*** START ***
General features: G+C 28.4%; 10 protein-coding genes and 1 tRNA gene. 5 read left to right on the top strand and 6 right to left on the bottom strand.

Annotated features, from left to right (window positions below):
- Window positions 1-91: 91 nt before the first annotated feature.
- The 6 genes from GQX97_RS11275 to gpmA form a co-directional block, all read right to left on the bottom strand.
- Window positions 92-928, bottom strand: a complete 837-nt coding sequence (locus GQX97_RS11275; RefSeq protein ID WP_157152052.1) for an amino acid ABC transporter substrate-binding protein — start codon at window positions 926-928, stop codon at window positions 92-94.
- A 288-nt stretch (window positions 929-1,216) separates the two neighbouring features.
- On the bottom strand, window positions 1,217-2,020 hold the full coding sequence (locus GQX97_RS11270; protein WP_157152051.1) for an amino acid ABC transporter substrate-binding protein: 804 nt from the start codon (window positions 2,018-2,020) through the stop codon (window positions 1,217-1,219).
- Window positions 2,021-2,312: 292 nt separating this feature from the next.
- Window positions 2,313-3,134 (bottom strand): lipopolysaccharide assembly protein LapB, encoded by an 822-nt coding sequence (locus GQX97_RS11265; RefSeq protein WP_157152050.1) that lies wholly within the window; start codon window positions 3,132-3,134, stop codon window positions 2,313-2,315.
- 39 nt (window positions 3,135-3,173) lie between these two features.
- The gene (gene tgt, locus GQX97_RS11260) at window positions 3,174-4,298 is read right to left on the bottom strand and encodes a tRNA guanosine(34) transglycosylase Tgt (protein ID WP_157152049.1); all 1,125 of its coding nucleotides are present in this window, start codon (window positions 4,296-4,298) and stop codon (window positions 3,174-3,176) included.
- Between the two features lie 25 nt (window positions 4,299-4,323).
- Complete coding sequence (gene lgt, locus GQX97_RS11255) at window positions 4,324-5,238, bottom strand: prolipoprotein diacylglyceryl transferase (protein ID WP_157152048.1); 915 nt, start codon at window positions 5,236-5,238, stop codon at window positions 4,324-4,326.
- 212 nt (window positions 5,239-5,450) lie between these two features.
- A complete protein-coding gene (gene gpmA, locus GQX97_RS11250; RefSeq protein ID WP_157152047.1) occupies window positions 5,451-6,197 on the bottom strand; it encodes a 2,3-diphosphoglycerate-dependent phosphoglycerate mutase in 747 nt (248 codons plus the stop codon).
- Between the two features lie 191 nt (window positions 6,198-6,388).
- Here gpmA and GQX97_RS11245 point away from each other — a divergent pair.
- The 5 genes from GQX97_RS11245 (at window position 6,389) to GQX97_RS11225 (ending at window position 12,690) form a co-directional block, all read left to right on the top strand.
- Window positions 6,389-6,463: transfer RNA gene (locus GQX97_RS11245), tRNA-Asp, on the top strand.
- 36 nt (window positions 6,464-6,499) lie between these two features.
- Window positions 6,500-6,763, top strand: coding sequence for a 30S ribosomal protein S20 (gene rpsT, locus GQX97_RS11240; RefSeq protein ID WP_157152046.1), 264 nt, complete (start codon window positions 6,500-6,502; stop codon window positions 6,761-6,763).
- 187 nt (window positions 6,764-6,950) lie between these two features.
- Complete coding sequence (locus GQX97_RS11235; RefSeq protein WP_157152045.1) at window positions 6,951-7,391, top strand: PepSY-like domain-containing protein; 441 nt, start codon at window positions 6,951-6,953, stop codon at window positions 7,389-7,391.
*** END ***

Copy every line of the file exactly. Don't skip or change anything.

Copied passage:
General features: G+C 28.4%; 10 protein-coding genes and 1 tRNA gene. 5 read left to right on the top strand and 6 right to left on the bottom strand.

Annotated features, from left to right (window positions below):
- Window positions 1-91: 91 nt before the first annotated feature.
- The 6 genes from GQX97_RS11275 to gpmA form a co-directional block, all read right to left on the bottom strand.
- Window positions 92-928, bottom strand: a complete 837-nt coding sequence (locus GQX97_RS11275; RefSeq protein ID WP_157152052.1) for an amino acid ABC transporter substrate-binding protein — start codon at window positions 926-928, stop codon at window positions 92-94.
- A 288-nt stretch (window positions 929-1,216) separates the two neighbouring features.
- On the bottom strand, window positions 1,217-2,020 hold the full coding sequence (locus GQX97_RS11270; protein WP_157152051.1) for an amino acid ABC transporter substrate-binding protein: 804 nt from the start codon (window positions 2,018-2,020) through the stop codon (window positions 1,217-1,219).
- Window positions 2,021-2,312: 292 nt separating this feature from the next.
- Window positions 2,313-3,134 (bottom strand): lipopolysaccharide assembly protein LapB, encoded by an 822-nt coding sequence (locus GQX97_RS11265; RefSeq protein WP_157152050.1) that lies wholly within the window; start codon window positions 3,132-3,134, stop codon window positions 2,313-2,315.
- 39 nt (window positions 3,135-3,173) lie between these two features.
- The gene (gene tgt, locus GQX97_RS11260) at window positions 3,174-4,298 is read right to left on the bottom strand and encodes a tRNA guanosine(34) transglycosylase Tgt (protein ID WP_157152049.1); all 1,125 of its coding nucleotides are present in this window, start codon (window positions 4,296-4,298) and stop codon (window positions 3,174-3,176) included.
- Between the two features lie 25 nt (window positions 4,299-4,323).
- Complete coding sequence (gene lgt, locus GQX97_RS11255) at window positions 4,324-5,238, bottom strand: prolipoprotein diacylglyceryl transferase (protein ID WP_157152048.1); 915 nt, start codon at window positions 5,236-5,238, stop codon at window positions 4,324-4,326.
- 212 nt (window positions 5,239-5,450) lie between these two features.
- A complete protein-coding gene (gene gpmA, locus GQX97_RS11250; RefSeq protein ID WP_157152047.1) occupies window positions 5,451-6,197 on the bottom strand; it encodes a 2,3-diphosphoglycerate-dependent phosphoglycerate mutase in 747 nt (248 codons plus the stop codon).
- Between the two features lie 191 nt (window positions 6,198-6,388).
- Here gpmA and GQX97_RS11245 point away from each other — a divergent pair.
- The 5 genes from GQX97_RS11245 (at window position 6,389) to GQX97_RS11225 (ending at window position 12,690) form a co-directional block, all read left to right on the top strand.
- Window positions 6,389-6,463: transfer RNA gene (locus GQX97_RS11245), tRNA-Asp, on the top strand.
- 36 nt (window positions 6,464-6,499) lie between these two features.
- Window positions 6,500-6,763, top strand: coding sequence for a 30S ribosomal protein S20 (gene rpsT, locus GQX97_RS11240; RefSeq protein ID WP_157152046.1), 264 nt, complete (start codon window positions 6,500-6,502; stop codon window positions 6,761-6,763).
- 187 nt (window positions 6,764-6,950) lie between these two features.
- Complete coding sequence (locus GQX97_RS11235; RefSeq protein WP_157152045.1) at window positions 6,951-7,391, top strand: PepSY-like domain-containing protein; 441 nt, start codon at window positions 6,951-6,953, stop codon at window positions 7,389-7,391.